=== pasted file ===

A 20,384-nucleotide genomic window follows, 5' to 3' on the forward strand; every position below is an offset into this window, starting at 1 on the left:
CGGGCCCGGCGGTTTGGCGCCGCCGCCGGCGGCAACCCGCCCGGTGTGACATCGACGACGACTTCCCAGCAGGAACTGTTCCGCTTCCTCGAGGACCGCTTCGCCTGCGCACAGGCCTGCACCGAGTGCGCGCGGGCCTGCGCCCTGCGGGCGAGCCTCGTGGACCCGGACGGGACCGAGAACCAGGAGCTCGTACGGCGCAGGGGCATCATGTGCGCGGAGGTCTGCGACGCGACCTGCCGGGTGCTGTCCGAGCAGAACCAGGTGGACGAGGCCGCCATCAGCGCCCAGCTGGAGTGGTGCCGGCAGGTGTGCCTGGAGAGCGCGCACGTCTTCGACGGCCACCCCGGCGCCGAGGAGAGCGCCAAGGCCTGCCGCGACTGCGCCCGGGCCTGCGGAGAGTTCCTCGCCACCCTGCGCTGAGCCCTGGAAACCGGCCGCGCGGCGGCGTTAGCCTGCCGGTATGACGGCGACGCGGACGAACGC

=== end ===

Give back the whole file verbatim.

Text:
A 20,384-nucleotide genomic window follows, 5' to 3' on the forward strand; every position below is an offset into this window, starting at 1 on the left:
CGGGCCCGGCGGTTTGGCGCCGCCGCCGGCGGCAACCCGCCCGGTGTGACATCGACGACGACTTCCCAGCAGGAACTGTTCCGCTTCCTCGAGGACCGCTTCGCCTGCGCACAGGCCTGCACCGAGTGCGCGCGGGCCTGCGCCCTGCGGGCGAGCCTCGTGGACCCGGACGGGACCGAGAACCAGGAGCTCGTACGGCGCAGGGGCATCATGTGCGCGGAGGTCTGCGACGCGACCTGCCGGGTGCTGTCCGAGCAGAACCAGGTGGACGAGGCCGCCATCAGCGCCCAGCTGGAGTGGTGCCGGCAGGTGTGCCTGGAGAGCGCGCACGTCTTCGACGGCCACCCCGGCGCCGAGGAGAGCGCCAAGGCCTGCCGCGACTGCGCCCGGGCCTGCGGAGAGTTCCTCGCCACCCTGCGCTGAGCCCTGGAAACCGGCCGCGCGGCGGCGTTAGCCTGCCGGTATGACGGCGACGCGGACGAACGC